A new piece of research out today reveals we are a nation in denial about ageing. It seems we're more at home asking for a divorce than looking at the care options available to us in later life. Some 64% of us have never thought about our own care and one in five of us would put off doing anything about it, even at the point we think it's most needed.
Worrying statistics considering that one in three women and one in four men will need care at some point in their lives. But are we really a nation of procrastinators?
Fear of losing control seems to be the main factor crippling the nation, with the top concern about care in later life being losing independence. Worries about being able to afford it also feature highly, and nearly a quarter of us are concerned about the impact on our loved ones.
These are all real and valid concerns, but by not addressing them head on, we're not doing ourselves any favours.
Our experience at Anchor shows that all too often people put care and retirement living in the 'too difficult' box and just don't think about it until they really have to. The misperception is that it's a care home or nothing. And what that can mean is people end up at crisis point, with no idea of the options open to them, and make a rushed decision under pressure.
Contrast this with the amount of time, thought and effort we put into planning other stages of our lives. We begin pondering our career while still in primary education; we spend months planning weddings and holidays; and we start thinking about school places for our children while we're still pregnant. But we tend to ignore our later lives and just hope for the best rather than taking a proactive approach to getting what we want.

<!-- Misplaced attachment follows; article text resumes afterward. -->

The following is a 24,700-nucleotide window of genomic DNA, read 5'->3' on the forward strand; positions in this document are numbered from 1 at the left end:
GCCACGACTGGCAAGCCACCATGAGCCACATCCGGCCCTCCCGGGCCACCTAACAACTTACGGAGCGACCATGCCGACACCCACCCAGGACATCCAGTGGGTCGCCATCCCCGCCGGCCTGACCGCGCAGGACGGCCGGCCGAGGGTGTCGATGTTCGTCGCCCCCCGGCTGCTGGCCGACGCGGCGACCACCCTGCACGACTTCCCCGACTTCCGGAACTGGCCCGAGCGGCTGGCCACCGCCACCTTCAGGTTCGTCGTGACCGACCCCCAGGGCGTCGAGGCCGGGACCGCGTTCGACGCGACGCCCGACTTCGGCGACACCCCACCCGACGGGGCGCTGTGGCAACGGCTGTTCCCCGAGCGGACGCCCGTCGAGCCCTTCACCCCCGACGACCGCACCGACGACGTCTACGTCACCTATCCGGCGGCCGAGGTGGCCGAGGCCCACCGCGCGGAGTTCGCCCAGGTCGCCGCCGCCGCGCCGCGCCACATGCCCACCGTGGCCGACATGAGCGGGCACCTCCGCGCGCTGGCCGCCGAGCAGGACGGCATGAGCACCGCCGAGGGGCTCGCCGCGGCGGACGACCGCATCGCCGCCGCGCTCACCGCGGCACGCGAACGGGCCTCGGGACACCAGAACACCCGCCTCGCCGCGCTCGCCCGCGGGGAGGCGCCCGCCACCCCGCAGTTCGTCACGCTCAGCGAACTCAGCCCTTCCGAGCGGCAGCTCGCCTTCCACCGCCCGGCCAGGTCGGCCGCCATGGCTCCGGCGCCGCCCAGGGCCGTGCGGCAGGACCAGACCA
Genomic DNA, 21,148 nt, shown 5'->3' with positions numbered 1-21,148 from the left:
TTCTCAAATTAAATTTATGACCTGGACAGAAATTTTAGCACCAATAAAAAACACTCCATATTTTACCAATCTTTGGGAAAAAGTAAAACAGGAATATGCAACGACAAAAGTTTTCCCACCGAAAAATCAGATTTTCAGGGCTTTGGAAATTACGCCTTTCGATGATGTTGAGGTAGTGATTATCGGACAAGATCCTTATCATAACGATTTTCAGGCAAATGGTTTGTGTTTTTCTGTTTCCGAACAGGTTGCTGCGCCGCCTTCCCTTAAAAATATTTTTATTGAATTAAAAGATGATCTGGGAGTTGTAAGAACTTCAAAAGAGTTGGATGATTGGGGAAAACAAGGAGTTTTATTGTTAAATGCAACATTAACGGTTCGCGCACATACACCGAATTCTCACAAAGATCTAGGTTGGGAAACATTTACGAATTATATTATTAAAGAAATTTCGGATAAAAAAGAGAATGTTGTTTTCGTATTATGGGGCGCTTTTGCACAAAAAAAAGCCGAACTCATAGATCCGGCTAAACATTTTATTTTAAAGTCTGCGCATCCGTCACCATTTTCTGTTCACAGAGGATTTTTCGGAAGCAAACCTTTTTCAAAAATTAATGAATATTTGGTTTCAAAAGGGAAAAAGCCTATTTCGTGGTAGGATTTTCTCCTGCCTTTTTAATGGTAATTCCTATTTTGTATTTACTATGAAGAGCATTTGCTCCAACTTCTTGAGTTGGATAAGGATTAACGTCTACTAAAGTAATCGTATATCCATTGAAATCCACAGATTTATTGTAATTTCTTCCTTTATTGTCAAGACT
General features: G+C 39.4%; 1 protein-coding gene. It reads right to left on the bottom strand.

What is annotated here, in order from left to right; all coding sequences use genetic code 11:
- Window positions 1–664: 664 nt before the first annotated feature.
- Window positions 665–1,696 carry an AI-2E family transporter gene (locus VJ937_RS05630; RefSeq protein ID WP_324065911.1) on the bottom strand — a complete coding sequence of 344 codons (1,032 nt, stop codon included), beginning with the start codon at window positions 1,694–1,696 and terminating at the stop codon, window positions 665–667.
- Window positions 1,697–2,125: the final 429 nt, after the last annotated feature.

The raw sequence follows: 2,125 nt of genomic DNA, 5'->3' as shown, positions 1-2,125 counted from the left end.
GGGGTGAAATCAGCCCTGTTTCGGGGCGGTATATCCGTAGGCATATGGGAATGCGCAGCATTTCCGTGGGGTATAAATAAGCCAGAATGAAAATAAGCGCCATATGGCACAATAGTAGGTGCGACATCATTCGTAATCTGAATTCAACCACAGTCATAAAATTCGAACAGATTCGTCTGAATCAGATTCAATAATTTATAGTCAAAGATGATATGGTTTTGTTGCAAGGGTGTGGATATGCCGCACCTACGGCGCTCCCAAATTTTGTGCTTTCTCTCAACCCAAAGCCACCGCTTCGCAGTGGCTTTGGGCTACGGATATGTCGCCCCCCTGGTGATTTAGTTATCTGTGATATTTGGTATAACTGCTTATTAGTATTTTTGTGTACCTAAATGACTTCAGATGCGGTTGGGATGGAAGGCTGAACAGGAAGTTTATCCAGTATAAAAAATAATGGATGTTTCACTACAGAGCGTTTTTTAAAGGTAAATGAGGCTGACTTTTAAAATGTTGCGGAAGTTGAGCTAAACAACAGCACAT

It's about time this changed. We want to get people thinking and, importantly, talking about what they would like their later lives to look like. Over three quarters of people (76%) who would trust someone else to make care decisions for them, have never talked about their care options with that person.
Do you know what your loved ones want from later life? Could you make the right decision, quickly? Check out our short video to see what happened when we asked people if they knew what their mum/dad/partner/sibling wants.
We've worked with top behavioural psychologist, Jo Hemmings, to develop a guide to help people plan care and retirement living including tips on having a conversation with family or friends.
As Jo says, "It's much easier to talk about life changing decisions when you're not faced with an immediate crisis - and talking earlier means you are more likely to get what you want in the long run. It's time to think about it, talk about it and plan for it now."
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